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ALTOONA, Pa. -- An emotional packed house made strong appeals, some religion-based, during a hearing to determine if convenience store chain Sheetz Inc. may buy a liquor license for its new convenience restaurant in Altoona, Pa., reported the Altoona Mirror.
Sheetz unveiled the company's first convenience restaurant, a hybrid concept that combines quick-casual dining and convenience concepts, only three weeks ago.
Despite testimony from local church leaders on the perils of alcohol consumption, pleas not to turn local convenience stores into beer gardens and a surprise opposition from within the malt beverage industry -- after nine hours of testimony, it all came down to two points of law: whether the self-serve gasoline islands on premises are legally a separate business and whether the sales of bread, milk and bacon make the Sheetz a grocery store.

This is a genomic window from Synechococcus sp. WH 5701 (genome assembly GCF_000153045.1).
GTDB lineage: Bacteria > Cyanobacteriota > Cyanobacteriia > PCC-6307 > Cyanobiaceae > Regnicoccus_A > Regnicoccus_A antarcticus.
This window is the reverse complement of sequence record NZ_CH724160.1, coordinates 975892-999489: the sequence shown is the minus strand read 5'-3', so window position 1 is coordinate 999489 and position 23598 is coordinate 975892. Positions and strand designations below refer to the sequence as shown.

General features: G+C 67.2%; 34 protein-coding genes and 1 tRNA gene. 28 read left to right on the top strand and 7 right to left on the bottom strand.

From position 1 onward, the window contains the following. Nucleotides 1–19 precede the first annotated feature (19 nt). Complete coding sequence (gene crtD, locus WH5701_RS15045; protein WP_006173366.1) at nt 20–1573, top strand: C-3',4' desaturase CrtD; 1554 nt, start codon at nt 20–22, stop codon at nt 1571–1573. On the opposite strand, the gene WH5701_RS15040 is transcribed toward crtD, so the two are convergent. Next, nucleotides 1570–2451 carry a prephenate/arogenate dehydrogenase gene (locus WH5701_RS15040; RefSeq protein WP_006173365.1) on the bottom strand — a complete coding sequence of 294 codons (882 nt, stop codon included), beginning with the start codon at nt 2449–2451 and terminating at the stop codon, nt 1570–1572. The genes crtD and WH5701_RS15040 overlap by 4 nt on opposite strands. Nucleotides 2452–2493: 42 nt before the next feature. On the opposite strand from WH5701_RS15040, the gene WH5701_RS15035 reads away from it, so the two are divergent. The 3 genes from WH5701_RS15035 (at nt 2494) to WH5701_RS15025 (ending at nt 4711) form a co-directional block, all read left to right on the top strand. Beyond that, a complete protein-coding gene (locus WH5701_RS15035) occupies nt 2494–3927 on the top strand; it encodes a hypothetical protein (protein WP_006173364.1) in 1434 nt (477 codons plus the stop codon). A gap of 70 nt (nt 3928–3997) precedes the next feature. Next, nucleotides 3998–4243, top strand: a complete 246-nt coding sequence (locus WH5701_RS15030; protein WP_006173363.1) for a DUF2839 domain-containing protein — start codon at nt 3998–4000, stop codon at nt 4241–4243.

To counter naysayers, a bevy of Sheetz lawyers called on company corporate officials to swear that the new business is a restaurant and not a convenience or grocery store, and that a separate company runs the gas pumps -- even though that company also is owned by Sheetz.
In other Sheetz news, the company has concluded a licensing agreement with KSS Limited, a global supplier of pricing systems, for its PriceStrat merchandise pricing and promotions solution.
The licensing deal follows a pilot application of PriceStrat to a sample of major categories inside Sheetz stores to support pricing and other category merchandising decisions. In the trial program, Sheetz was able to accurately quantify the impact of pricing decisions on item and category performance, including critical cross-product and cross-category pricing effects.
Louie Sheetz, vice president of marketing for Sheetz, said, "We believe that there is still more we can learn about customers' shopping habits in-store and the extent to which price affects this behavior. The KSS PriceStrat system will help us to continue to offer our customers attractive prices and help us meet our business goals."